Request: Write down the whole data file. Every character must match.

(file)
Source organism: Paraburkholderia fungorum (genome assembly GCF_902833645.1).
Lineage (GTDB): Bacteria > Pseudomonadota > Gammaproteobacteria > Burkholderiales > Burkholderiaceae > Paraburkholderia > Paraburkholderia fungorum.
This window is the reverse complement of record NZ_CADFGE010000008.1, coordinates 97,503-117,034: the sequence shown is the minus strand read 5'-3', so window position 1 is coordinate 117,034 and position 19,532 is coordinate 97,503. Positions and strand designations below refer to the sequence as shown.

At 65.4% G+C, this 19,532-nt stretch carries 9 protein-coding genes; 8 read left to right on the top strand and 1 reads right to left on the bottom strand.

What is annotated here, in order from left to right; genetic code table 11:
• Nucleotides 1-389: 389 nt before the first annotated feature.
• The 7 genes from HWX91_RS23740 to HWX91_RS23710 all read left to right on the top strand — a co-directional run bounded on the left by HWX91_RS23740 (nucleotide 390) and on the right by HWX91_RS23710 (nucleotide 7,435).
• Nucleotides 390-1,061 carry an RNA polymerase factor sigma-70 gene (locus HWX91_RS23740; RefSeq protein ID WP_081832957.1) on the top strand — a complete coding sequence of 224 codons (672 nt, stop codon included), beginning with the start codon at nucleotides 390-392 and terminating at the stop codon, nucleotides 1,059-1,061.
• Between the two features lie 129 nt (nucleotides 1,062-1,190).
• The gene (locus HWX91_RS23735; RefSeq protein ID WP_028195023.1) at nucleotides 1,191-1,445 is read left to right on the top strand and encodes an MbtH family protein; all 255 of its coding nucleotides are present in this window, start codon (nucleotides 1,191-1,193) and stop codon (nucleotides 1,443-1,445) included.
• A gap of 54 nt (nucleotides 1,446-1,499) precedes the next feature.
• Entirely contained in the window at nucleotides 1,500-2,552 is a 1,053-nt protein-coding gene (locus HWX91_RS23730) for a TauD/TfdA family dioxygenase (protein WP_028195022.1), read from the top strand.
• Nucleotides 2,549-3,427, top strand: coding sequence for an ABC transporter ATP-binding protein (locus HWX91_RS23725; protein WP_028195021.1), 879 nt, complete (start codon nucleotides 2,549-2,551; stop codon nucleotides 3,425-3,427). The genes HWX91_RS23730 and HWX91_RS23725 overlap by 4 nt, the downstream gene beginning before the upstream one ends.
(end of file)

Source organism: Paraburkholderia fungorum (genome assembly GCF_902833645.1).
Lineage (GTDB): Bacteria > Pseudomonadota > Gammaproteobacteria > Burkholderiales > Burkholderiaceae > Paraburkholderia > Paraburkholderia fungorum.
This window is the reverse complement of record NZ_CADFGE010000008.1, coordinates 97,503-117,034: the sequence shown is the minus strand read 5'-3', so window position 1 is coordinate 117,034 and position 19,532 is coordinate 97,503. Positions and strand designations below refer to the sequence as shown.

At 65.4% G+C, this 19,532-nt stretch carries 9 protein-coding genes; 8 read left to right on the top strand and 1 reads right to left on the bottom strand.

What is annotated here, in order from left to right; genetic code table 11:
• Nucleotides 1-389: 389 nt before the first annotated feature.
• The 7 genes from HWX91_RS23740 to HWX91_RS23710 all read left to right on the top strand — a co-directional run bounded on the left by HWX91_RS23740 (nucleotide 390) and on the right by HWX91_RS23710 (nucleotide 7,435).
• Nucleotides 390-1,061 carry an RNA polymerase factor sigma-70 gene (locus HWX91_RS23740; RefSeq protein ID WP_081832957.1) on the top strand — a complete coding sequence of 224 codons (672 nt, stop codon included), beginning with the start codon at nucleotides 390-392 and terminating at the stop codon, nucleotides 1,059-1,061.
• Between the two features lie 129 nt (nucleotides 1,062-1,190).
• The gene (locus HWX91_RS23735; RefSeq protein ID WP_028195023.1) at nucleotides 1,191-1,445 is read left to right on the top strand and encodes an MbtH family protein; all 255 of its coding nucleotides are present in this window, start codon (nucleotides 1,191-1,193) and stop codon (nucleotides 1,443-1,445) included.
• A gap of 54 nt (nucleotides 1,446-1,499) precedes the next feature.
• Entirely contained in the window at nucleotides 1,500-2,552 is a 1,053-nt protein-coding gene (locus HWX91_RS23730) for a TauD/TfdA family dioxygenase (protein WP_028195022.1), read from the top strand.
• Nucleotides 2,549-3,427, top strand: coding sequence for an ABC transporter ATP-binding protein (locus HWX91_RS23725; protein WP_028195021.1), 879 nt, complete (start codon nucleotides 2,549-2,551; stop codon nucleotides 3,425-3,427). The genes HWX91_RS23730 and HWX91_RS23725 overlap by 4 nt, the downstream gene beginning before the upstream one ends.